Recognized in the early 1980s by the Substance Abuse and Mental Health Services Administration’s (SAMHSA’s) Centers for Substance Abuse Prevention and Substance Abuse Treatment as having the top experts in age-appropriate prevention and supportive interventions for this population, NACoA partnered with these federal agencies to provide critical expertise so that the most effective prevention and recovery support materials and training could be provided, healing children of addiction while they were still young and vulnerable. NACoA has always known that these children could benefit from educational support that could foster and build their resiliency.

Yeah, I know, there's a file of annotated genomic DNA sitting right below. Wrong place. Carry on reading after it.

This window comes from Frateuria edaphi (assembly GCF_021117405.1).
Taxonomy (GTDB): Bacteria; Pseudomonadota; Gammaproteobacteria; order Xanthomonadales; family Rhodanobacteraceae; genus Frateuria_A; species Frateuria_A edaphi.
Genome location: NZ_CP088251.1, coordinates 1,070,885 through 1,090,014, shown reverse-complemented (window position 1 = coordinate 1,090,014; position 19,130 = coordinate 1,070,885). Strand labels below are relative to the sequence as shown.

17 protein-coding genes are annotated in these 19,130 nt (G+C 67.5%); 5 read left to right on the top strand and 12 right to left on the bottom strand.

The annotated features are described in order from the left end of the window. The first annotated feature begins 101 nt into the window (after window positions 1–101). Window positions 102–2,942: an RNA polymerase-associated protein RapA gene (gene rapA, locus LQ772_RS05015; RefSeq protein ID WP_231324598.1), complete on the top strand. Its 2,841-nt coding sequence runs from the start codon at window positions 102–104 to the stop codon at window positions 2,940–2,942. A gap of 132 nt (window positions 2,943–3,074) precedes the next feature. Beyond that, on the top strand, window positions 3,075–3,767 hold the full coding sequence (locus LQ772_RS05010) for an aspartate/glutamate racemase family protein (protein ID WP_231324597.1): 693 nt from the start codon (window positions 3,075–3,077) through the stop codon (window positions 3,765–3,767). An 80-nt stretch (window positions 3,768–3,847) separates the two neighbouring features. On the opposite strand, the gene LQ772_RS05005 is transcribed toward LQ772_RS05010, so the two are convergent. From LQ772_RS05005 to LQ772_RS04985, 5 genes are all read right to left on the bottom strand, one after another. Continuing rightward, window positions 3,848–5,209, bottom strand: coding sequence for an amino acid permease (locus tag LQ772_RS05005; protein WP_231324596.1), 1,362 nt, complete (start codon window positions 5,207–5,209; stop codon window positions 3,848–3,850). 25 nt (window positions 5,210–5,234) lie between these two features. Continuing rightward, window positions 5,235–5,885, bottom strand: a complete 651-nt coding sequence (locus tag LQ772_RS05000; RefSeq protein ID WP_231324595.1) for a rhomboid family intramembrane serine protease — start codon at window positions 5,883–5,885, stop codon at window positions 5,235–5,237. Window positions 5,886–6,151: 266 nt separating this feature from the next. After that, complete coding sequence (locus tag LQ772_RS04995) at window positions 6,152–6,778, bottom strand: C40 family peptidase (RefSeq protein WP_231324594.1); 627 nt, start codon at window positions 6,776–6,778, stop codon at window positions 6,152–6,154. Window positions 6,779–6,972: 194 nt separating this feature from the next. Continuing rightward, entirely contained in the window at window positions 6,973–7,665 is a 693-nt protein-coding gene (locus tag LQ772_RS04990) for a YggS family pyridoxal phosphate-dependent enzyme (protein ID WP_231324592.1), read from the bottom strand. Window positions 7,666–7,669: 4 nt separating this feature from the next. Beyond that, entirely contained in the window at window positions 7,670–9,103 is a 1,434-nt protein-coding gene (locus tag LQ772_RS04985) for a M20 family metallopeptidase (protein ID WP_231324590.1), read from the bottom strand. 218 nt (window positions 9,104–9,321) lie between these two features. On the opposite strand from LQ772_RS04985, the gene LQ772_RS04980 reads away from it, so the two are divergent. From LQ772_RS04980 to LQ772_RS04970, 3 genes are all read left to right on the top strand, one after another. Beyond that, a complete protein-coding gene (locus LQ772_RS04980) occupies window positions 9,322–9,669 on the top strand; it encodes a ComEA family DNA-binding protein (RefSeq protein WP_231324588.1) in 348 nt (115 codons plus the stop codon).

Beyond the work of NACoA’s affiliates and its partnership with federal agencies, NACoA has partnered with leaders in medical education, providers in children and family medical practices, social work education specialists, educators, practicing clergy, and the institutions that train them to develop profession-specific core competencies and educational tools for those who work in systems that touch children’s lives every day. The goals of these competency development projects and the educational programs and tools that follow, are to help bring awareness of the silent suffering children to these critical influencers who provide services to them and too often miss the children’s underlying and primary issues, and to instill in these influencers a willingness and ability to address the needs of these children. The ultimate goal is to make it commonplace for these professional systems to educate their colleagues to understand that children of addiction who are troubled or in trouble, need—possibly first and foremost—recognition of their silent struggle and the healing they need to recover from their home environment of chronic emotional stress. NACoA’s reach continues to grow, and this goal is now part of the work of our international affiliates in Canada, Great Britain, Germany, New Zealand, Poland, and Slovenia.